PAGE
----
WASHINGTON – The friendship between the United States and Singapore has never been stronger, President Donald Trump said on Monday (Oct 23) as he and visiting Prime Minister Lee Hsien Loong reaffirmed the robust and multi-faceted relations between the two countries.
Both leaders held a "four-eye" meeting in the Oval Office on Monday (Oct 23) before a joint appearance at the Rose Garden where they addressed the media. Mr Trump praised Singapore's achievements since gaining independence and said the US was "proud of the deep and enduring partnership" with the Republic.
“Singapore’s rapid development from a poor island nation to an economic powerhouse, under the leadership of the Prime Minister’s great father – he was a great man; he really was a great man – has been one of the incredible economic and political achievements of the past 50 years,” Mr Trump added.
He lauded Singapore's strong commitment to rule of law, citing as examples the Republic’s protection of intellectual property and its adherence to the principles of “fair and reciprocal trade”. This, he added, made the city state a “magnet for business”, with over 4,000 American companies operating in Singapore.
Mr Trump, who has made job creation one of the major goals of his presidency, also spoke glowingly of a US$13.8 billion deal for the Singapore Airlines to buy 39 new commercial jetliners from US plane manufacturer Boeing.
"I want to thank the Singaporean people for their faith in American engineering and workers. Our American workers deliver the best product, by far," said Mr Trump.
The Republic is the second largest Asian investor in the US, with over US$70 billion in stock investments. Total trade in goods and services between both sides amounted to more than US$68 billion every year, with the US consistently running a trade surplus with Singapore. This surplus in favour of the US stood at over US$18 billion in 2016.
Mr Lee noted that on a per capita basis, Singaporeans buy S$7,500 worth of American goods and services yearly, from iPhones, pharmaceutical products, tires, golf clubs, to financial and consultancy services, arguably making them "one of the highest-buying American customers in the world."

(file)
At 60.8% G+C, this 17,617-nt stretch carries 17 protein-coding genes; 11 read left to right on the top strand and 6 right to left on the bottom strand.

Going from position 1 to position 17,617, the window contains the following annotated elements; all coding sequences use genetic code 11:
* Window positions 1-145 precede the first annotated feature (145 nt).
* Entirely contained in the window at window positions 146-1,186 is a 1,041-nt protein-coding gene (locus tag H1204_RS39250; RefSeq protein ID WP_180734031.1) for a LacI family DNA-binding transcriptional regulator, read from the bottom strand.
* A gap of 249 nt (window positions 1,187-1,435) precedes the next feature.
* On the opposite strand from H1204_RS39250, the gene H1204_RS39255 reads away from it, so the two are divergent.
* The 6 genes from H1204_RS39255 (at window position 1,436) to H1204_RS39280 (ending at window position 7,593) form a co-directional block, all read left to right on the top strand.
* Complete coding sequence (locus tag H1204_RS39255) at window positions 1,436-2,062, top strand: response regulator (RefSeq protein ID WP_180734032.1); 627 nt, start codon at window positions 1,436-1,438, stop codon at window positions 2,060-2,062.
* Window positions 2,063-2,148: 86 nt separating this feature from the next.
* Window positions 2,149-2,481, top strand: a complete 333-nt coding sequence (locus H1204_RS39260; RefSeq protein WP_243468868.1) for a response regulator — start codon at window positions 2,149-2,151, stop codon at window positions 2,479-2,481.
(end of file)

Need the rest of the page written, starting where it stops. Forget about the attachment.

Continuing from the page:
At the same time, the US is the top source of foreign direct investment (FDI) in Singapore, with investment stock worth US$259 billion in 2016. Among Asian countries, Singapore is also the largest recipient of FDI from the US.
But both leaders stressed that the robust bilateral ties went beyond economic interests. "Our two nations share an unwavering commitment to countering the North Korean threat and promoting freedom of navigation in the South China Sea," said Mr Trump.
The US and Singapore also collaborate extensively in areas like security, defence and law enforcement. Mr Trump noted, for instance, that Singapore was the first South-east Asian nation to join the US-led international coalition to defeat the Islamic State (IS).
Singapore has deployed planners, liaison officers, intelligence fusion officers, imagery analysis teams, and Republic of Singapore Air Force KC-135R tanker aircraft to Iraq for use against the IS.
Medical teams from the Singapore Armed Forces (SAF) have also been deployed to Iraq to provide healthcare support to coalition forces contributing to counter IS efforts in Iraq, with the SAF medical teams working closely alongside teams from the Australian Defence Force and the New Zealand Force.
Mr Lee announced at the White House that the Republic will extend its existing deployment to 2018 for an additional year.
During the joint press conference, Mr Trump also thanked Mr Lee for the SAF's assistance in two recent operations - the deployment of four Republic of Singapore Air Force Chinook helicopters to assist in Hurricane Harvey relief operations in Texas, and the extensive search-and-rescue operations launched by Singapore following the collision between the USS John S McCain and a tanker on Aug 21. The collision in Singapore's territorial waters killed 10 US navy sailors.
“The US-Singapore relationship has made both of our people far more prosperous and secure, and our values have made us longstanding friends,” said Mr Trump, who has accepted Mr Lee's invitation to visit Singapore next year.
“We are fortunate to have such a wonderful and loyal partner. Thank you very much.”
Aside from his meeting with Mr Trump, Mr Lee also delivered a speech at the Economic Club of Washington DC, and met with US Treasury Secretary Steve Mnuchin on Monday. In the meeting, Mr Lee and Mr Mnuchin reaffirmed bilateral economic ties, as well as the importance of continued US economic engagement of the Asia-Pacific, a statement from the Prime Minister's Office said.